The first part of this book focuses on software architectures for dependability. Itsfirst paper, by Koutsoukos, Loureno, Avillez, Gouveia, Andrade, Fiadeiro, and Wer-melinger, is entitled Enhancing Dependability Through Flexible Adaptation to Chang-ing Requirements. This paper describes an architectural approach that relies on co-ordination contracts to facilitate the dynamic adaptation of systems to changing do-main rules. The approach is illustrated through a case study in the financial systemsarea, where agreed policies and conditions are negotiated on a case-by-case basis.The paper concludes by reporting on an information system that ATX Software de-veloped for a company specialized in recovering bad credit. The second paper in thispart is A Self-optimizing Run-Time Architecture for Configurable Dependability ofServices by Tichy and Giese. In this paper, Tichy and Giese identify a set of ar-chitectural principles that can be used to improve the dependability of service-basedarchitectures. These architectural principles have been instantiated by extending Jini,and have been evaluated qualitatively and quantitatively for a configuration of multipleidentical services, showing how the different parameters affect the resulting depend-ability. The paper by Knight and Strunk on Achieving Critical System SurvivabilityThrough Software Architectures addresses the idea of making a system survivablerather than highly reliable or highly available by exploring the motivation for surviv-ability, how it might be used, what the concept means in a precise and testable sense,and how it is being implemented in two very different application areas. The subsequent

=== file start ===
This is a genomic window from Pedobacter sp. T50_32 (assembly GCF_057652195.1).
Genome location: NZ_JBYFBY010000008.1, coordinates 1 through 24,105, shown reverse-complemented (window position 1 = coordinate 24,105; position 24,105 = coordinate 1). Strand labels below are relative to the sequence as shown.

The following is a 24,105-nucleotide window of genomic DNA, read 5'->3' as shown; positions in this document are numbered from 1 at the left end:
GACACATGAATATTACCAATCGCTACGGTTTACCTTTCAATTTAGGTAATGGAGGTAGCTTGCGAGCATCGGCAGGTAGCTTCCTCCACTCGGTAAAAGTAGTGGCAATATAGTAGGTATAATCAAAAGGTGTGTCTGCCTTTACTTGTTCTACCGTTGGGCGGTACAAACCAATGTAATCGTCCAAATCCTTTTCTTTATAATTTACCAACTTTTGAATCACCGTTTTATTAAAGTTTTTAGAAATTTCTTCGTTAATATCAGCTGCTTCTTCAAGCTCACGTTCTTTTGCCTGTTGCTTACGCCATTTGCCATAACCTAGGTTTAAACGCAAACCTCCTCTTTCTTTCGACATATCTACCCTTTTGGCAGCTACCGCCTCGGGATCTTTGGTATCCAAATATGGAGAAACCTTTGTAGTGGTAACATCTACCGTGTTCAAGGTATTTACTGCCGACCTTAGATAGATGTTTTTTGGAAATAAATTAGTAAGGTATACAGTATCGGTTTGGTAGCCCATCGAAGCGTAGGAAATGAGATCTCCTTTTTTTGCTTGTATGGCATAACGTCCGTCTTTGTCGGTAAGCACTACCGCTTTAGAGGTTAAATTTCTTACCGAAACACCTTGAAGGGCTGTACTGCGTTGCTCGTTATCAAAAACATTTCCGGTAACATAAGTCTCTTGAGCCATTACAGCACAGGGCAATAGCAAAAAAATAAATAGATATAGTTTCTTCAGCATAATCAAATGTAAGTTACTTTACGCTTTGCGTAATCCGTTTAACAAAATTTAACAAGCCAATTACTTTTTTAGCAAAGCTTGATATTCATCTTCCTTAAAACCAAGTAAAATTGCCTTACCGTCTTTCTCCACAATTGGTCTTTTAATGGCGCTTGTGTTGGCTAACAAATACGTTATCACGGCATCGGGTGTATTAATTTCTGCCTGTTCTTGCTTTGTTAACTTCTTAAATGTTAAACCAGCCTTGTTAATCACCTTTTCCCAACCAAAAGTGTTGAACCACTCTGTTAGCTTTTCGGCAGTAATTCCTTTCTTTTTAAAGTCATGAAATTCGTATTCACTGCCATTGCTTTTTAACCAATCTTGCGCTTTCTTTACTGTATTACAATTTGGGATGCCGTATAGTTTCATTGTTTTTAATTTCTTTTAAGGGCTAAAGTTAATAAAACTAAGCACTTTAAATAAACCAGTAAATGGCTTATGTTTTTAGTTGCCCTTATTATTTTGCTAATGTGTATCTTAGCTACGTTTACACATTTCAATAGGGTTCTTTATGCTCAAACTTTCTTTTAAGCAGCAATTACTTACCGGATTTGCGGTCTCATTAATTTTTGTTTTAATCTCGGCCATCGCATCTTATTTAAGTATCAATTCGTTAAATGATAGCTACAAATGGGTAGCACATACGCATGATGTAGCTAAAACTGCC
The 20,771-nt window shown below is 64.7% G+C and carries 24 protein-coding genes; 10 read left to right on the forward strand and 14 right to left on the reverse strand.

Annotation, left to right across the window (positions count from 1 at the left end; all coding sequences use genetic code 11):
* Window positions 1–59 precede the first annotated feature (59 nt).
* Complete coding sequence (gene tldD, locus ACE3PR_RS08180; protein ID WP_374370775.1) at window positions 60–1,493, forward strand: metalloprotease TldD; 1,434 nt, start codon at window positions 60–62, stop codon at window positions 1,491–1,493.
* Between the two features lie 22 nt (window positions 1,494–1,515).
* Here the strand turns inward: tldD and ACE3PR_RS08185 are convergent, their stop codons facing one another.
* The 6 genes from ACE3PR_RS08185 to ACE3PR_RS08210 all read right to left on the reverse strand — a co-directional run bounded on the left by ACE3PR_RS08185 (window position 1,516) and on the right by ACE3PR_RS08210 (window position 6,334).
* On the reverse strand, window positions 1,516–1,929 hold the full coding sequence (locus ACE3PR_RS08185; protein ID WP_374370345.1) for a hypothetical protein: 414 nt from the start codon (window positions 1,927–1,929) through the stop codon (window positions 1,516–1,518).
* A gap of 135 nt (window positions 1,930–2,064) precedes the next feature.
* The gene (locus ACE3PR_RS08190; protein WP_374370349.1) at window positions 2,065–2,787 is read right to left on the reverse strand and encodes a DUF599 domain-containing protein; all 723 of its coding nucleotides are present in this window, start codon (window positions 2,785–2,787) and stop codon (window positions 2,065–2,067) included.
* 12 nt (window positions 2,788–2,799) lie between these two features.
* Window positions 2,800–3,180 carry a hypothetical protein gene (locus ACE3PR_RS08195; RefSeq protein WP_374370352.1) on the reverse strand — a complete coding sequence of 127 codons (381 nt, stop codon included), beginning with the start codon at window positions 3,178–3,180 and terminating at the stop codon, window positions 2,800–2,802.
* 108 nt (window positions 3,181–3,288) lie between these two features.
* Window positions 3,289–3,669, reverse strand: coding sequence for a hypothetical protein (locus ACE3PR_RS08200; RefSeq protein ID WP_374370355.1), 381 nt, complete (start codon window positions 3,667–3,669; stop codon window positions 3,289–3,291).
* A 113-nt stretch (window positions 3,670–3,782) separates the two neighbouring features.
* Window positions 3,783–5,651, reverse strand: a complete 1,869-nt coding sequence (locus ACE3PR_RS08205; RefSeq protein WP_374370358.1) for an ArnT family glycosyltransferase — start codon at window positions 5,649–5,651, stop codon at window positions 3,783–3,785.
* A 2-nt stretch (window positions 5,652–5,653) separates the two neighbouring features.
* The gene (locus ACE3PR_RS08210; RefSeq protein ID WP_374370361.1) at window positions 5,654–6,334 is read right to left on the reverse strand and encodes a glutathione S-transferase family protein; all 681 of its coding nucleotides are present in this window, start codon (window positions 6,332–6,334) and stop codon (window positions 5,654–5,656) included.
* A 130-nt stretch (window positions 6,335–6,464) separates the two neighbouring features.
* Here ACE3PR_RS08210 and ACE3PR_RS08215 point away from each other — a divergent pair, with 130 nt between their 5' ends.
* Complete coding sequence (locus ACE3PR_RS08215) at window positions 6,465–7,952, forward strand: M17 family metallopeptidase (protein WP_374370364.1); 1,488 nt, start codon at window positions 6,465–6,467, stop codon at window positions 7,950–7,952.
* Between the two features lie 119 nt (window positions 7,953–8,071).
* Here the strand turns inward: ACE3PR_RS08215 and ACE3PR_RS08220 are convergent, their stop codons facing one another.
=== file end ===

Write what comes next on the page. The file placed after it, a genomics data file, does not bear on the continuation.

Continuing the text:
paper is authored by Rodrigues, Roberts and Emmerich. It is on Reliability Supportfor the Model Driven Architecture and elaborates on how the provision of reliabilitycan be suitably realized through Model Driven Architectures (MDA). It is based on aplatform-independent reference model that can be mapped to specific platforms. TheUML metamodeling language is extended to show how design profile elements reflecton the deployment of the components when transformation rules are applied to themodel. The last paper in this part, Supporting Dependable Distributed ApplicationsThrough a Component-Oriented Middleware-Based Group Service by Saikoski andCoulson, presents a group-based middleware platform that aims at supporting flexibilityfor controlled redundancy, replication, and recovery of components and services. Thisflexibility is provided at design time, deployment time and run-time. Their approach isbased on concepts of software component technology and computational reflection.
The second part of this book is related to fault tolerance in software architectures.In the first paper, Architecting Distributed Control Applications Based on (Re-) Con-figurable Middleware, Deconinck, De Florio and Belmans introduce the DepAuDEarchitecture developed for industrial distributed automation applications. This architec-ture provides a fault tolerance middleware, a library for error detection and recoveryand fault treatments, and a specialized language called ARIEL for specifying fault tol-erance and configuration actions. The paper concludes with a thorough discussion of acase study: a demonstrator of a Primary Subst